2) The editing left something to be desired as well. There were scenes essentially left hanging in the first half of the movie. With no context, they made no sense. On the other hand, the last half of the movie was tightly woven, both in writing and editing. It's almost like the two writers and two editors literally divided the movie instead of collaborating.

3) The killing of Bill Murray's character, Martin Heiss, a debunker of psychic/paranormal phenomenon a la James Randi, was unnecessary. While I understand the writers' aim to convery the seriousness of the threat to the protagonists, the incident wasn't funny and totally not in keeping with the light-hearted tone of the movie.

4) I missed Rick Moranis, the only original cast member to decline a cameo. I totally understand his reasoning (he semi-retired from acting after the death of his wife in order to raise their children), but it wasn't quite the same without him.

To me, the sad part is this could have been a kick-ass movie. It was decent for a remake. What's worse is a few male friends saw the same flaws in the movie that I did, but they feel they cannot say anything without being labeled as misogynist. Ironically, they wanted the reboot to work far more than I did. It's a damn shame that we've come to this in American society.

For the movie itself, I'd give it a 5 out of 10 stars.

Friday, August 26, 2016

Writers and the Dunning-Kruger Effect - Part 1

Mars isn't in retrograde, nor is it the full moon, so maybe this is just one of those incredibly bizarre weeks.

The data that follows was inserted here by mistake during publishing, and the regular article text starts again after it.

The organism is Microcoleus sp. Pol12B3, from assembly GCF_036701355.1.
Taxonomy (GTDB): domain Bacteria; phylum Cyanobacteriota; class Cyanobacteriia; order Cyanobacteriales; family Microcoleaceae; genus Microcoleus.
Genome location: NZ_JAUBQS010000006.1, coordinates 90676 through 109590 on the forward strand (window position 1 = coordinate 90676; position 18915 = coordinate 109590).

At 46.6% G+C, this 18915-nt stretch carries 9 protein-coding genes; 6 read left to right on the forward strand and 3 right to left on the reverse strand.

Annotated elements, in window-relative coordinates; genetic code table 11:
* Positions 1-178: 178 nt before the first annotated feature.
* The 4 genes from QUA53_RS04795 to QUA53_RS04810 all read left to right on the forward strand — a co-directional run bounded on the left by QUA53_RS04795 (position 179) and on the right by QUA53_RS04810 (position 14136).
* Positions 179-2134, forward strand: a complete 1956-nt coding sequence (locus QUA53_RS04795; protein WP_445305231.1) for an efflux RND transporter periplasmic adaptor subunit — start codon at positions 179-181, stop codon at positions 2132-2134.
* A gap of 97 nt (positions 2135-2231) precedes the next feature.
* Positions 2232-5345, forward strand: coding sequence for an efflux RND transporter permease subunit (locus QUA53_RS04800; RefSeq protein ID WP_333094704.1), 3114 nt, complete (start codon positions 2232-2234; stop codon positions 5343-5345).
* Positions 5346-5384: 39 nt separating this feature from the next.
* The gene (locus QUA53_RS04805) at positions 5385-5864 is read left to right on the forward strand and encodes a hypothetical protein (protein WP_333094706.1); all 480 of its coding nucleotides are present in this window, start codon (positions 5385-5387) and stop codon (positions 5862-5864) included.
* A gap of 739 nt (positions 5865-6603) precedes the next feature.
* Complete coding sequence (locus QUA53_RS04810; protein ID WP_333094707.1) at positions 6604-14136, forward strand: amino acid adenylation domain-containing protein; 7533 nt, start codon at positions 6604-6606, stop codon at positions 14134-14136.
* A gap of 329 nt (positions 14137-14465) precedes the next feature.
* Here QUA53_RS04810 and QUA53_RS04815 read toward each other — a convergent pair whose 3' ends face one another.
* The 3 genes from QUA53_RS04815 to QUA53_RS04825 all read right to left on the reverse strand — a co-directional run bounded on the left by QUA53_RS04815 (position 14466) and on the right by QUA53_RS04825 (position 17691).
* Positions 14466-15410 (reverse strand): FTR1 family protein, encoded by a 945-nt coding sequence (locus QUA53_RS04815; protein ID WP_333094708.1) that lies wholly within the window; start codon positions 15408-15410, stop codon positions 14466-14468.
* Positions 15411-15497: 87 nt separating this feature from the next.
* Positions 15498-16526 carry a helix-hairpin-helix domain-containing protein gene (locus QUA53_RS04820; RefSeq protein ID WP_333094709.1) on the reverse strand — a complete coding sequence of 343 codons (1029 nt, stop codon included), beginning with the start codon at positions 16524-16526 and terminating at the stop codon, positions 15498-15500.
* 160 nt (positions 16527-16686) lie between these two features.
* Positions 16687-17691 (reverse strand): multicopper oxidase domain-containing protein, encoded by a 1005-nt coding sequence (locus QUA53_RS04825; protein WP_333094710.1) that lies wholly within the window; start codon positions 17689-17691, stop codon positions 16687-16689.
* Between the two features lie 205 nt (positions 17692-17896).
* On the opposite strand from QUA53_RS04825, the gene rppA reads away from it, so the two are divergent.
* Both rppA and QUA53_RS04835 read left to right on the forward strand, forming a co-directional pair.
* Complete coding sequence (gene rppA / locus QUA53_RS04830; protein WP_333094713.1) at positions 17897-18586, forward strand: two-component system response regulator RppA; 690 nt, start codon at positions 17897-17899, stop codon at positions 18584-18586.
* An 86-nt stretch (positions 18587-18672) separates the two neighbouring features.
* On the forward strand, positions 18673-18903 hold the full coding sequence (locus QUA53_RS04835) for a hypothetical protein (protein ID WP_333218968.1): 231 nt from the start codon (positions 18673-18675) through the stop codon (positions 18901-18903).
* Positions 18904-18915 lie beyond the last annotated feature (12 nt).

Why do I say this?

- Alter Ego was berated (again) for writing about married couples who have interesting and fun sex lives. According to this person, married people only have sex when (1) procreating or (2) the wife is satisfying her marital duties. (Um, sorry, sweetie, but there ARE married couples who love having sex with each other. I have too many readers who tell me their personal shit to think otherwise.)

- The Passive Voice posted a screed from a writer that essentially non-disabled people shouldn't write disabled characters because they aren't doing it right. (Damn, I guess I need to stop writing A Modicum of Truth right now! I can't see in the infrared range and I'm not missing a foot so I can't possible know what those conditions are like!)

- One of my books had a review where the reviewer claimed a certain type of firearm doesn't exist (it does) and another type of firearm can't hurt a person (it can, especially in point-blank proximity).

You'd think I'd get used to other people's peccadillos or lack of knowledge. Around a decade ago, one writing judge counted points off my entry, stating there was no such thing as constables in the U.S. (Um, I've received tickets by constables in the Justice Precinct in Texas to which they were duly appointed. I'm pretty the men and their guns were not figments of my imagination.)

Why do people assume their knowledge of a particular subject is superior to the writer's? Or the writer didn't do the appropriate research?

It all goes back to a bank robber.

In 1995, a bunch of Cornell scientists read about a guy named McArthur Wheel. Wheel had learned that lemon juice had been used by spies as invisible ink. He figured if he covered his face in lemon juice, then the security cameras wouldn't pick up his face, and he couldn't be blamed for the bank robberies.

Hell, Wheel even tested his theory by taking a selfie with Polaroid. (Either the film or the camera was defective because Wheel thought his idea had worked.)